I nodded, scanning some records and brushing up on my memeology. Armand was something of a preservationist who believed that to copy its mind over to something else meant that it wasn’t the original copy. Armand would take full advantage of all technology to augment, evolve, and adapt its body internally. But Armand would forever keep its form: that of an original human. Upgrades hidden inside itself, a mix of biology and metal, computer and neural.

That, my unwanted guest believed, made it more human than I.

I personally viewed it as a bizarre flesh-costuming fetish.

“Where am I?” Armand asked. A glazed look passed across its face. The pain medications were kicking in, my sensors reported. Maybe it would pass out, and then I could gain some time to think about my predicament.

“My cubby,” I said. “I couldn’t take you anywhere security would detect you.”

If security found out what I was doing, my contract would likely be voided, which would prevent me from continuing to ride the hulls and see the galaxy.

Armand looked at the tiny transparent cupboards and lines of trinkets nestled carefully inside the fields they generated. I kicked through the air over to the nearest cupboard. “They’re mementos,” I told Armand.

“I don’t understand,” Armand said. “You collect nonessential mass?”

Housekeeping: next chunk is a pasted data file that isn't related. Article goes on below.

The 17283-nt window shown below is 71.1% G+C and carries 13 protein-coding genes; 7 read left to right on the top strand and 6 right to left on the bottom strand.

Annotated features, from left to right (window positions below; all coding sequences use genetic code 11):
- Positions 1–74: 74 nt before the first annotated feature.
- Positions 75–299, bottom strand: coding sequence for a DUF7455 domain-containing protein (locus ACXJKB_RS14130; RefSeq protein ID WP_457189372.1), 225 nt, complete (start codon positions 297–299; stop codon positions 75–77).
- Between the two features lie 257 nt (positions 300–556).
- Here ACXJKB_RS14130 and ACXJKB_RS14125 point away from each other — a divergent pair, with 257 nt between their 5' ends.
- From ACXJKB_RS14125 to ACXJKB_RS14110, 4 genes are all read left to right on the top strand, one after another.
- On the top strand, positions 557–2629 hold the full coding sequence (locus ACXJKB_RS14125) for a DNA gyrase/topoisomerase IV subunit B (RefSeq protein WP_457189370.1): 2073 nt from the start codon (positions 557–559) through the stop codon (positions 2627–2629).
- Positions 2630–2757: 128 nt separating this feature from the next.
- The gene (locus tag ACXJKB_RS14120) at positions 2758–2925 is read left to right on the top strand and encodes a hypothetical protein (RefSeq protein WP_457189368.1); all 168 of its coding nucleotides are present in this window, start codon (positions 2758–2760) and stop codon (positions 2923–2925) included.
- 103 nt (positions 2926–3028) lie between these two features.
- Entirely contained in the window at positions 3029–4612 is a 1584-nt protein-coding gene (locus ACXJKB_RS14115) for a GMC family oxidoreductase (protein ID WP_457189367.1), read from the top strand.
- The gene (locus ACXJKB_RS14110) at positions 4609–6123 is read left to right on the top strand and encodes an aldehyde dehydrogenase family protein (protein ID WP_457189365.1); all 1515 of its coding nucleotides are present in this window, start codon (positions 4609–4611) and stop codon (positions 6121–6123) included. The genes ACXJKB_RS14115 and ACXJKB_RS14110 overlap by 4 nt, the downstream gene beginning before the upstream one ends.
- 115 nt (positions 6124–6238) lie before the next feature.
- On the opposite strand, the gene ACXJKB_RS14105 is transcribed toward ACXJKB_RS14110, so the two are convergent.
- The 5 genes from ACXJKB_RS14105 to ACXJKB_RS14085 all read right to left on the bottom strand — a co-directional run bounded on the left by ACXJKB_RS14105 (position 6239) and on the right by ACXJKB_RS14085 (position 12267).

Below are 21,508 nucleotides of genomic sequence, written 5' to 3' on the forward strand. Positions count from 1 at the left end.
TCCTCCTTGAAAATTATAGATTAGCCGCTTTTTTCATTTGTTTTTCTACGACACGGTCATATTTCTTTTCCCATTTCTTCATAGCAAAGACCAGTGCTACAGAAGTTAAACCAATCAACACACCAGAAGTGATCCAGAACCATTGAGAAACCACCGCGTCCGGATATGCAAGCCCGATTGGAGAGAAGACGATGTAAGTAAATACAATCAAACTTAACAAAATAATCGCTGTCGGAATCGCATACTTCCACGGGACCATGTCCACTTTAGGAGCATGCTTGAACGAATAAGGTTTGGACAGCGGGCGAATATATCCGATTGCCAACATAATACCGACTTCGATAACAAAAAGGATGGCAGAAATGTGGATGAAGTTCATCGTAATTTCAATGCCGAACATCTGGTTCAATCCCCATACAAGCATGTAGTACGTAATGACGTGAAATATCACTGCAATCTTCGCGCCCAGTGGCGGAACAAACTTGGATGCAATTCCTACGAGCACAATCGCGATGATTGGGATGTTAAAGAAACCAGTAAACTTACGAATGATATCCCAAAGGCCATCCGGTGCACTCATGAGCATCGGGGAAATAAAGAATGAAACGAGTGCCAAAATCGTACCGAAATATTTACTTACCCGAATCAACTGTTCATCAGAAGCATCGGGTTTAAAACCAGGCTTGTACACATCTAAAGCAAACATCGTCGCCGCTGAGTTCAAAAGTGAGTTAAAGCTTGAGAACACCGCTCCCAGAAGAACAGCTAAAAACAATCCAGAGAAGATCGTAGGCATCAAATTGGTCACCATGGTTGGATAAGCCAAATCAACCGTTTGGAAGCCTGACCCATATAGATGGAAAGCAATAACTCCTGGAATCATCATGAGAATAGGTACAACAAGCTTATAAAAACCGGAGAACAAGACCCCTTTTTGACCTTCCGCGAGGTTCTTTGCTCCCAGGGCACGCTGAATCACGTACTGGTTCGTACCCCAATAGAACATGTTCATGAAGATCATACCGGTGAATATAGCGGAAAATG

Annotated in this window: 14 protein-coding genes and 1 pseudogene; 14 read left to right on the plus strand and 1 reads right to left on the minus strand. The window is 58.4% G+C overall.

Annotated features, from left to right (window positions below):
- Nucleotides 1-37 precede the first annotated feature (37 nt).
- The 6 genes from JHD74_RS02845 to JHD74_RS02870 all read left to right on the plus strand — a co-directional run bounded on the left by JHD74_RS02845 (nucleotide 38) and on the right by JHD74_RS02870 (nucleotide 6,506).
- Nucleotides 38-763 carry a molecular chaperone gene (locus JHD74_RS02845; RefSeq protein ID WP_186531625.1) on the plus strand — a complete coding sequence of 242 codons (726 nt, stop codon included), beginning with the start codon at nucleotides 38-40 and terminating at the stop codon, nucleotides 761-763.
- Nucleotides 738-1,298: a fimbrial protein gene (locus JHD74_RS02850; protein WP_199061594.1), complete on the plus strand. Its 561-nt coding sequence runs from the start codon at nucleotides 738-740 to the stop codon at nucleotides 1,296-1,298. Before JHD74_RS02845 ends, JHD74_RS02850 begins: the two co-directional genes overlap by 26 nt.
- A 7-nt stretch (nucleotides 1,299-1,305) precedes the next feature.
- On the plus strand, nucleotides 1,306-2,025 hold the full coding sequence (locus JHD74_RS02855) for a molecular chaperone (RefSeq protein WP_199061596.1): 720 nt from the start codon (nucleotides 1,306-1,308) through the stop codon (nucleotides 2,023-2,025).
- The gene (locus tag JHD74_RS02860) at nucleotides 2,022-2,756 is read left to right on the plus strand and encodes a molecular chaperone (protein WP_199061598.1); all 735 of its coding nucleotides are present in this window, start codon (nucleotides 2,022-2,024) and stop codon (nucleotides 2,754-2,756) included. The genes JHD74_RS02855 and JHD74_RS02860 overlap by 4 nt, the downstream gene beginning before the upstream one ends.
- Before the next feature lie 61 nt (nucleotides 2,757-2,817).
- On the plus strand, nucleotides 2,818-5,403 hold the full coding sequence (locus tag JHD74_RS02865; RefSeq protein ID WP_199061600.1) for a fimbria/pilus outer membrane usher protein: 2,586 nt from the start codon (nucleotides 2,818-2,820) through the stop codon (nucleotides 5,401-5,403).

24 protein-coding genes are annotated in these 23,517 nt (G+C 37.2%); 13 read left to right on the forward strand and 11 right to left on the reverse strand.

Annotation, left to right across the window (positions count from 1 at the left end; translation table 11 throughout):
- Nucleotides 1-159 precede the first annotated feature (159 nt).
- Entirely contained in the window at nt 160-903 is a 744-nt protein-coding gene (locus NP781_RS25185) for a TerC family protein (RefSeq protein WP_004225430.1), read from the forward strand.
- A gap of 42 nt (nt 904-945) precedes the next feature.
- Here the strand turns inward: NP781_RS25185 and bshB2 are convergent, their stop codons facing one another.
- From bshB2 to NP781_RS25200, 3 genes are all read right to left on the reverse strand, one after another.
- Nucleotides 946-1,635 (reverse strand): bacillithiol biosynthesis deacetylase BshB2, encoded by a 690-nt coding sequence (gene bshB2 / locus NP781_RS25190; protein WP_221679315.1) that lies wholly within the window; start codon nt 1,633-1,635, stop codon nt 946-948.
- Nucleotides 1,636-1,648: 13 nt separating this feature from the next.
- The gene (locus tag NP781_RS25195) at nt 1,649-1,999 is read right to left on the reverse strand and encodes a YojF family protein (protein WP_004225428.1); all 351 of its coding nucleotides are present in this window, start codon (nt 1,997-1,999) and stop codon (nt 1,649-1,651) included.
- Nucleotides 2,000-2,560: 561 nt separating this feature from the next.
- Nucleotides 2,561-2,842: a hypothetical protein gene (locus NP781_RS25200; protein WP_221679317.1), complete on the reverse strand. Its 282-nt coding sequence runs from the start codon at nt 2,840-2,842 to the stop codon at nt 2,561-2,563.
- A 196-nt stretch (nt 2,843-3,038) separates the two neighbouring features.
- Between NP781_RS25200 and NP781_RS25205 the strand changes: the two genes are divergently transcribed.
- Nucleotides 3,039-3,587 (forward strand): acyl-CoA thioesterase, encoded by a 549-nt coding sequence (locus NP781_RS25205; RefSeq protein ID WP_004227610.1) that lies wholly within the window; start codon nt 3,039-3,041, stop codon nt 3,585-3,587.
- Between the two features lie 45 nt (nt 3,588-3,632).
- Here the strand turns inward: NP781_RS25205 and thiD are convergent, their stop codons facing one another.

“They’re mementos.” I released a coral-colored mosquito-like statue into the space between us. “This is a wooden carving of a quaqeti from Moon Sibhartha.”

Armand did not understand. “Your ship allows you to keep mass?”

I shivered. I had not wanted to bring Armand to this place. But what choice did I have? “No one knows. No one knows about this cubby. No one knows about the mass. I’ve had the mass for over eighty years and have hidden it all this time. They are my mementos.”

Materialism was a planetary conceit, long since edited out of travelers. Armand understood what the mementos were but could not understand why I would collect them. Engines might be bigger in this age, but security still carefully audited essential and nonessential mass. I’d traded many favors and fudged manifests to create this tiny museum.

Armand shrugged. “I have a list of things you need to get me,” it explained. “They will allow my systems to rebuild. Tell no one I am here.”

I would not. Even if I had self-determination.

The stakes were just too high now.

• • • •

I deorbited over Lazuli, my carapace burning hot in the thick sky contained between the rim walls of the great tertiary habitat ring. I enjoyed seeing the rivers, oceans, and great forests of the continent from above as I fell toward the ground in a fireball of reentry. It was faster, and a hell of a lot more fun, than going from subway to subway through the hull and then making my way along the surface.

Twice I adjusted my flight path to avoid great transparent cities floating in the upper sky, where they arbitraged the difference in gravity to create sugar-spun filament infrastructure.

I unfolded wings that I usually used to recharge myself near the compact sun in the middle of our ship and spiraled my way slowly down into Lazuli, my hindbrain communicating with traffic control to let me merge with the hundreds of vehicles flitting between Lazuli’s spires.

After kissing ground at 45th and Starway, I scuttled among the thousands of pedestrians toward my destination a few stories deep under a memorial park. Five-story-high vertical farms sank deep toward the hull there, and semiautonomous drones with spidery legs crawled up and down the green, misted columns under precisely tuned spectrum lights.